Yemen leader meets governors after fleeing capital

Yemeni President Abedrabbo Mansour Hadi led a meeting of governors in the southern city of Aden on Sunday as he resumed some of his duties after escaping house arrest in Sanaa.

AFP| Last Updated: Feb 23, 2015, 00:59 AM IST

Aden: Yemeni President Abedrabbo Mansour Hadi led a meeting of governors in the southern city of Aden on Sunday as he resumed some of his duties after escaping house arrest in Sanaa.

The Western-backed leader fled to Aden yesterday after sneaking out of his residence in the capital, where he was being held by a Shiite militia group that has seized control of the city.

The militiamen, known as Huthis, have installed a "presidential" council aimed at replacing Hadi, who after his escape declared all their measures "null and illegitimate".

Hadi tendered his resignation last month under pressure from the Huthis but it was never approved by parliament.

He received the governors of various southern Yemeni provinces today, Aden governor Abdulaziz bin Habtoor said.

"The president will keep up his political efforts to lead from Aden," bin Habtoor told reporters after the meeting, which was also attended by army and security chiefs.

"His priority is to normalise the security situation in Aden in order to receive foreign delegates who have requested appointments to meet him," he said.

As the meeting began, sources close to Hadi said that one of his relatives, Nasser Ahmed Mansour Hadi, was abducted by Huthi militiamen yesterday as he tried to leave Sanaa to join his uncle.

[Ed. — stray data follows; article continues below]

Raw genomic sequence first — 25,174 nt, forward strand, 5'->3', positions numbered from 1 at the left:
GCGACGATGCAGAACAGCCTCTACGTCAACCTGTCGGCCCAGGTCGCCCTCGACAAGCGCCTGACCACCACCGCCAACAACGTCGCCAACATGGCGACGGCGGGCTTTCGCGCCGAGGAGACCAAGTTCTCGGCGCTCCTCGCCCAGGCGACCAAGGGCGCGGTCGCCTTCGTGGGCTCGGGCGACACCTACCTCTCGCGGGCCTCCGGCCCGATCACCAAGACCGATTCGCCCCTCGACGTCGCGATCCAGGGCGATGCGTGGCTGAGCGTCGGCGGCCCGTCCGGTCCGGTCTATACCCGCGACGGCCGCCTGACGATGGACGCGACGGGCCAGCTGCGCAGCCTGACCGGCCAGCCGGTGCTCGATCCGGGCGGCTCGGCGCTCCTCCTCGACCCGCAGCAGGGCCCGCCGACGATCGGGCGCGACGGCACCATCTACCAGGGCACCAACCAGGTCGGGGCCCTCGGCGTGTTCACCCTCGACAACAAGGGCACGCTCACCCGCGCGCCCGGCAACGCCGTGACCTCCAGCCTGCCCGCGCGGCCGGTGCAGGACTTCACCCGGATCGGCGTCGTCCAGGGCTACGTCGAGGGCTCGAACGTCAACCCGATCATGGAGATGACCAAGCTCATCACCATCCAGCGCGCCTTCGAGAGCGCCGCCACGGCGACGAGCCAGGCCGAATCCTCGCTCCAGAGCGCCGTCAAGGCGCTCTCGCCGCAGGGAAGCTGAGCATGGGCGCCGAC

The nephew, who was seized in the Yaslih region of southern Sanaa, was a member of Hadi's cabinet, the sources said today.

Aden is jointly controlled by troops loyal to Hadi and an allied local militia known as the Popular Committees.

South Yemen is friendly territory for Hadi, himself a southerner, and local leaders have refused to recognise the authority of the council formed by the Huthis.

An aide to Hadi said the president used today's meeting to call for restarting a political transition process that stalled after the Huthis overran Sanaa in September.

"He underlined the need to implement the recommendations of the national dialogue" which include turning the republic into a federation of six regions, the aide said.

The Huthis, who hail from the northern Saada province where they fought the central government for a decade, have rejected the proposed division of regions in the federation plan.

Hadi called for the national commission yesterday overseeing the drafting of a new constitution to again convene, saying it should meet in Aden or Taez province until Sanaa "returns as a safe capital for all Yemenis".

By escaping house arrest, "Hadi has regained the political initiative and stripped the Huthis of legitimacy," said analyst Fahd Sultan of the Yemeni Political Reform organisation.